Fall Breathes New Life Into Online Gaming Legislation In PA and MI

Steve Ruddock September 15, 2017 2378 Reads
Pennsylvania Online Gaming.

It was a busy week on the online gaming legislative front, with not one but two states revisiting the issue: Michigan and Pennsylvania.

A new online gambling bill seeking to smooth out some of the wrinkles that have plagued previous efforts was introduced in Michigan on Tuesday. An informational hearing took place on Wednesday, and while the tenor was upbeat, it sounds like Michigan is going to need to take a few more passes with an iron before the pesky wrinkles go away.

Meanwhile, in Pennsylvania, the House of Representatives returned to work and managed to pass a long-elusive funding package for the state’s 2017/2018 budget. Nestled within the funding bill was $225 million from gaming.

Both developments were welcome news, but there is still a lot of work to be done before adding another state to the list of states with legal online gaming becomes a reality.

Pennsylvania budget begins to come into focus

After several months of stonewalling legitimate efforts to reach a compromise agreement between the House and Senate, it appears House Republicans are finally ready to pull up a chair, roll up their sleeves, and hammer out a deal that will fund the budget they passed several months ago.

On Wednesday evening the House passed a party-line budget funding bill, which is seen as the next important step in the process.

The package is expected to undergo some major reconstructive surgery in the Senate next week to make it more amenable to moderate Republicans and Democrats.

Even though the budget has been roundly criticized, the House Republican’s willingness to take this all-important step seems to indicate the holdouts in its caucus are realizing they’re running out of runway, as the state officially ran out of money on Friday.

Rumor has it lawmakers will stop receiving their paychecks next month, which might light a fire under their butts to get the budget finalized.

Gaming will be in the budget, but…

… at this point, it’s unclear what specific gaming reforms the legislature plans to use to reach the $225 million in new gaming revenue the budget proposal calls for.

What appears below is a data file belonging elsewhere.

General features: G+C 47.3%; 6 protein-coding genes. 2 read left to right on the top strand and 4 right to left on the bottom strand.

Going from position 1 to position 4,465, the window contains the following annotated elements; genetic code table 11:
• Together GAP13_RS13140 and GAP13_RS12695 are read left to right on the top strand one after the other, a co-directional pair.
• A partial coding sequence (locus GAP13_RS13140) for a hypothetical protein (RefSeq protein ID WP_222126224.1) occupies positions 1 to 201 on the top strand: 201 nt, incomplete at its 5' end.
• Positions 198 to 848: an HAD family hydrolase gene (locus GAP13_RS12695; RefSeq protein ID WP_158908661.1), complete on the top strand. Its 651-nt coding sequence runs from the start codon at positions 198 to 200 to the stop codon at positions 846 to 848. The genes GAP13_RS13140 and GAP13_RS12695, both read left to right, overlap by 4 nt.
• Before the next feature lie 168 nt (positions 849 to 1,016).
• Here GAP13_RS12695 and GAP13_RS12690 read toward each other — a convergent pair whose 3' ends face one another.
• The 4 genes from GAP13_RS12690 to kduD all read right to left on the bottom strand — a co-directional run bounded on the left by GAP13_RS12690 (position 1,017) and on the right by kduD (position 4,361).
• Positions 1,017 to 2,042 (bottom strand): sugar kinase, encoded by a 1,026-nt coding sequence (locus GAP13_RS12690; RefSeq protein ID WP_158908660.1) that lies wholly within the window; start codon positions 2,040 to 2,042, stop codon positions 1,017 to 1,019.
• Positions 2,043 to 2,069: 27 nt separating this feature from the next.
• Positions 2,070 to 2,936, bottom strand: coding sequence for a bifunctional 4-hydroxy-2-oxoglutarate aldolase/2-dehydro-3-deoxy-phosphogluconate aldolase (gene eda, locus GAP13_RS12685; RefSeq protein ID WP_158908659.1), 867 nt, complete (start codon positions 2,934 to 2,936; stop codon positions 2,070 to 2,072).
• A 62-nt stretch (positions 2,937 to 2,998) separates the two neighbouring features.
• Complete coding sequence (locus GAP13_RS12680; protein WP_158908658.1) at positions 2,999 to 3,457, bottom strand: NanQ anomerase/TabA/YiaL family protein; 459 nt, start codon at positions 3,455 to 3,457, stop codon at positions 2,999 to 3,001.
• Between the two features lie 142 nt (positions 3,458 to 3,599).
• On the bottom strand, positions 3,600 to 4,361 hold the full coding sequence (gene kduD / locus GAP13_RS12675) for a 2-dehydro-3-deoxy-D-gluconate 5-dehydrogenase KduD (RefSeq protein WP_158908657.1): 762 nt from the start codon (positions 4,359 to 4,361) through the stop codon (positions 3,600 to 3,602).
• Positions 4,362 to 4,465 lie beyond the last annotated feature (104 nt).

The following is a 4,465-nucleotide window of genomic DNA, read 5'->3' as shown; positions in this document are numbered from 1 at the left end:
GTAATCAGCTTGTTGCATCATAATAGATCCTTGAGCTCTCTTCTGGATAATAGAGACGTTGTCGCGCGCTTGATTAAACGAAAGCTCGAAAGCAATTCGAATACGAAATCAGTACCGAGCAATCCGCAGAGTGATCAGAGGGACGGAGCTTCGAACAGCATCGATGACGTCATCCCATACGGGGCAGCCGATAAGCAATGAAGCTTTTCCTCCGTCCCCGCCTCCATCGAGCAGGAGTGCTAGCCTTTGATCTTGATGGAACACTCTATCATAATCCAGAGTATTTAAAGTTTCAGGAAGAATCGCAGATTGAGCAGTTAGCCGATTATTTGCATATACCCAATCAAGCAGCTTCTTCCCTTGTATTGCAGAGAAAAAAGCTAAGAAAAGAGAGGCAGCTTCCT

The good news is the House earmarked the same $225 million the Senate had previously called for, which comes from a combination of online gambling, online lottery, daily fantasy sports and several other gaming reforms.

Not included in the Senate’s $225 million, and therefore ostensibly not included in the House’s proposal, was the controversial VGT plan the House was pushing for earlier this summer.

What happens next?

The Senate is supposed to tackle the plan sent over by the House on Monday, and if both chambers can get on the same page the budget will likely be passed in the coming weeks, followed quickly by the gaming reform package.

On the other hand, if the two chambers can’t reach a budget agreement, it’s not out of the question that gaming could be tackled separately.

The state still needs to fix the local share tax issue, and if they wait too long to legalize online gambling and online lottery, they may not be able to meet the budget projections since it will take some time to get both industries off the ground and up and running.

The lowdown on online gambling in PA

Basically, progress is being made, but there are still a lot of unknowns in Pennsylvania.

What is crystal clear is the situation in Harrisburg will be quite fluid over the next couple weeks as the House and Senate try to reach a budget agreement both legislative bodies can pass.

A new bill, but the same story in Michigan?

A new online gambling bill emerged in Michigan this week, but unlike previous efforts last year and earlier this year, this time it’s the House of Representatives making the push.

Rep. Brandt Iden, the chairman of the House Regulatory Reform Committee, introduced his bill, HB 4926, on Tuesday, and followed it up with an informational hearing on Wednesday.

Iden’s bill is similar to previous efforts put forth by his Regulatory Reform counterpart in the State Senate, Mike Kowall, but it also tries to clean up some of the problems that have caused Kowall’s bills to stall, namely how to balance tribal and commercial casino interests.

However, it doesn’t seem to go far enough.

During Wednesday’s hearing, all three commercial casinos, MGM Detroit, Greektown, and MotorCity, were opposed to the legislation as written, as was the one gaming tribe who went on the record.

The lowdown on online gambling in Michigan

Michigan keeps stepping up to the plate and taking its cuts. Unfortunately, thus far, the state hasn’t been able to align online gambling with all stakeholders.

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